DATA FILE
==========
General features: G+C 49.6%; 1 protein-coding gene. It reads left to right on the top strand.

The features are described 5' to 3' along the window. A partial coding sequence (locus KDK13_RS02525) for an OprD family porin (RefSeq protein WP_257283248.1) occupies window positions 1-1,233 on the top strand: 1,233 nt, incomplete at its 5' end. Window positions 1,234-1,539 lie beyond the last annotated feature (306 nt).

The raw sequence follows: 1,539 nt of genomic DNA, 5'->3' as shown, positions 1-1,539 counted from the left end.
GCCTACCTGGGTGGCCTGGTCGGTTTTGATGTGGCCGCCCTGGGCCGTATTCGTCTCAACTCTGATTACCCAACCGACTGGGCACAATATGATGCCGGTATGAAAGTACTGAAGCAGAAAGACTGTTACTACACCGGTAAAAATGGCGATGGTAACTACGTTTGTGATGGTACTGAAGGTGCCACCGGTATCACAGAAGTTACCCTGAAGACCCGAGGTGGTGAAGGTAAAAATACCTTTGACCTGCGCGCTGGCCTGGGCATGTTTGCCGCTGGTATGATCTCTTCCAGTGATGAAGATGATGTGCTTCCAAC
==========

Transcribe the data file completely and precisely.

General features: G+C 49.6%; 1 protein-coding gene. It reads left to right on the top strand.

The features are described 5' to 3' along the window. A partial coding sequence (locus KDK13_RS02525) for an OprD family porin (RefSeq protein WP_257283248.1) occupies window positions 1-1,233 on the top strand: 1,233 nt, incomplete at its 5' end. Window positions 1,234-1,539 lie beyond the last annotated feature (306 nt).

The raw sequence follows: 1,539 nt of genomic DNA, 5'->3' as shown, positions 1-1,539 counted from the left end.
GCCTACCTGGGTGGCCTGGTCGGTTTTGATGTGGCCGCCCTGGGCCGTATTCGTCTCAACTCTGATTACCCAACCGACTGGGCACAATATGATGCCGGTATGAAAGTACTGAAGCAGAAAGACTGTTACTACACCGGTAAAAATGGCGATGGTAACTACGTTTGTGATGGTACTGAAGGTGCCACCGGTATCACAGAAGTTACCCTGAAGACCCGAGGTGGTGAAGGTAAAAATACCTTTGACCTGCGCGCTGGCCTGGGCATGTTTGCCGCTGGTATGATCTCTTCCAGTGATGAAGATGATGTGCTTCCAAC